- Nov 15, '12 by BuckyBadgerRNI'm so sorry that this happened so close to the end =( In my program, that would have been a critical violation (forgetting a watch, not the "falsifying"), 3 of those and you'd be dismissed. FWIW, having your cell phone on your person while on the floor would have been reason for dismissal here.
- Nov 15, '12 by PedRN86Admit you mucked up. You brought your cell phone to try and better the situation and it ended up looking worse. You know in retrospect what a huge mistake you made. Maybe mention some suggestions on how you would have handled the situation if you could do it again and what you would do to avoid making the same mistake again.
- Nov 15, '12 by 4boysmamaI'm a bit befuddled as to how this one violation was grounds for dismissal. Doesn't your program have some sort of warning process? Or have you had warnings for other things, and this was a "last strike" sort of deal? If that's the case, then I'm sorry to say but you're probably out of options If there isn't a warning system in place, and this is truly the first infraction you've had in an otherwise great clinical performance, then I think you would be able to appeal the decision with the Dean and if you explain yourself well you have a decent chance of readmission. Good luck, in any case!!
- Nov 15, '12 by old_dudeQuote from 4boysmamaMy guess is the reason for the harsh reaction is the "falsification of medical records" accusation. Prior to going to nursing school, I was in hospital HR. Falsifying records was one of the few "instant fire" infractions and one of the even fewer that resulted in a "no re-hire" code on the employee record.I'm a bit befuddled as to how this one violation was grounds for dismissal. Doesn't your program have some sort of warning process? Or have you had warnings for other things, and this was a "last strike" sort of deal? If that's the case, then I'm sorry to say but you're probably out of options If there isn't a warning system in place, and this is truly the first infraction you've had in an otherwise great clinical performance, then I think you would be able to appeal the decision with the Dean and if you explain yourself well you have a decent chance of readmission. Good luck, in any case!!
To the opening poster, admit to anything as long as you can stress that you did NOT falsify a record that is VERY serious stuff.
- Nov 15, '12 by Delilah11I am so sorry this happened and I feel wholly for you. Honesty is the best policy. I would write multiple letters of apology--to the clinical instructor, to your director of your program, to the manager of the unit you were on, and to the hospital's education department.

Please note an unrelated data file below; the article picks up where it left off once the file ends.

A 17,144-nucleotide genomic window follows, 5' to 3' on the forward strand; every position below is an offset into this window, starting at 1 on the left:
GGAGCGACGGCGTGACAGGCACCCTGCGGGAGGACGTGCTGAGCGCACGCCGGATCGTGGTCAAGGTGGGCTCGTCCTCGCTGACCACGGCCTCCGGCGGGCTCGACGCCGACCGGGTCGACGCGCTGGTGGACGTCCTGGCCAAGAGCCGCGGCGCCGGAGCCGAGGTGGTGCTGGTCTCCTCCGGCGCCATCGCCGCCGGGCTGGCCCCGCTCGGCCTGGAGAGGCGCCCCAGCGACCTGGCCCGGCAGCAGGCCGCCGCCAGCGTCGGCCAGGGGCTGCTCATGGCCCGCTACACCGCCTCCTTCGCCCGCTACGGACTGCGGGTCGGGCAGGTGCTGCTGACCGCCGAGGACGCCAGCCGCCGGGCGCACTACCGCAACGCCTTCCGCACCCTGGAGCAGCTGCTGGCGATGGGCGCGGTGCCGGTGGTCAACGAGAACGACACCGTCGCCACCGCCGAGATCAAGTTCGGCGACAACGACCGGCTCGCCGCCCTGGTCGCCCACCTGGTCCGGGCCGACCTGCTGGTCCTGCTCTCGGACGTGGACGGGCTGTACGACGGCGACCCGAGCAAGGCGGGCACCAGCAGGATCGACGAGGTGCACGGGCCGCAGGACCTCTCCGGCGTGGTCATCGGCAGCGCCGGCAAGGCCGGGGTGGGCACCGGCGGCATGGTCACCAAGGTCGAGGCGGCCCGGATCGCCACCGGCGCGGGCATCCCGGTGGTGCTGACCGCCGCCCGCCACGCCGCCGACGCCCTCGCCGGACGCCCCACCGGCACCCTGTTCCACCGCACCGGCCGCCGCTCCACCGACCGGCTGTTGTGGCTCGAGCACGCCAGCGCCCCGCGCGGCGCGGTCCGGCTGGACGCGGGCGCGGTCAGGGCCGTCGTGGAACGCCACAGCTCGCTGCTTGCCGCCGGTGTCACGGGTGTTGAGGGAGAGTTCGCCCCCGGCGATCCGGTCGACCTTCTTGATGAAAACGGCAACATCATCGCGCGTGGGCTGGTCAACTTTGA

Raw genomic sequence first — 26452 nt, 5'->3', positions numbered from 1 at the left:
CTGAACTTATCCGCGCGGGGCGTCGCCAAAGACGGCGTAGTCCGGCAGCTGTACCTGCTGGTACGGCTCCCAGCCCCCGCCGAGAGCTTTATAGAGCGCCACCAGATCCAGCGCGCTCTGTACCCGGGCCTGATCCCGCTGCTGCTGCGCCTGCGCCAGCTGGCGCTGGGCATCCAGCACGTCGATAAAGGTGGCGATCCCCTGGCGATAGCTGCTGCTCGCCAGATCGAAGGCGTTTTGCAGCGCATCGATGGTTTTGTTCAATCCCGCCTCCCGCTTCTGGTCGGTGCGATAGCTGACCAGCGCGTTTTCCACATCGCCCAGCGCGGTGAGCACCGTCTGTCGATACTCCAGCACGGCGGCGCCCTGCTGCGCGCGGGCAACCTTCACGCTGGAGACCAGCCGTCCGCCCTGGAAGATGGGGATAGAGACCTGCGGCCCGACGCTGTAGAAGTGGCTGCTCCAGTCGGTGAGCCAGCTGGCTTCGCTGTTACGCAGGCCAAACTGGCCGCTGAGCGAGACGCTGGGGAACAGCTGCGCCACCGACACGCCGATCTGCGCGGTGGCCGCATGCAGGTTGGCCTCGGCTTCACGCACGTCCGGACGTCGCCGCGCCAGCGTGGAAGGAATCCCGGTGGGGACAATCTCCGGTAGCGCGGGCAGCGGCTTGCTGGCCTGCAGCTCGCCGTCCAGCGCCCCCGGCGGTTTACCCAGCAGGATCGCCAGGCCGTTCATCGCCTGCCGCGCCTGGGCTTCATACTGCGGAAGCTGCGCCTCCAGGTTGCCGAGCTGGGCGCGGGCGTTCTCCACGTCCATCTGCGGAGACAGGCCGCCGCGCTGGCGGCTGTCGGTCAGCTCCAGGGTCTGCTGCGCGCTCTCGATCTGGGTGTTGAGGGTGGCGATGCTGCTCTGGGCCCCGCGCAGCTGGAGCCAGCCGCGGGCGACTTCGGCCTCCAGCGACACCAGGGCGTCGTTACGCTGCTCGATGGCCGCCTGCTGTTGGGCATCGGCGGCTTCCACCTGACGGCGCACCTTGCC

- Nov 15, '12 by eatmysoxRNWow. I'm sorry for you. That really doesn't seem fair at all. I do not even own a watch since the one I used during school broke. I also had a little one that attached to my stethoscope. It was nice to have just for ease of mind since my watch died once before I got to clinical. I hate watches. Good luck. Keep us posted!
- Nov 15, '12 by jadelpnI am so sorry that this happend to you. I would just be truthful, apologetic, what you learned from the error, and what you would do to prevent it in the future. No one is perfect, and we all make mistakes. With that being said, to try and cover a mistake with another mistake is not ideal. But I am sure that you know that. I would not get into he said, she said, one word against another word.....just stick to the facts as you recall them, that you aspire to improve critical thinking skills, and your reasoning at the time--to not get the child that you were working with any more "worked up" and in distress any further, you "thought outside the box" to get the information for your assessment. That perhaps you did mis-speak when confronted, and you aspire to not react defensively to constructive instruction in the future. And the steps you will take to prepare correctly for clinical rotation. Good luck and keep us posted. It is hard not to get defensive, but try not to.
- Nov 15, '12 by AnoetosThis really sucks and exemplifies everything thats wrong with nursing school.
Where I work, there are 16 nurses working at any time, probably only three of us actually wearing a watch.
An absolutely asinine reason for failing you and I am really sorry it happened.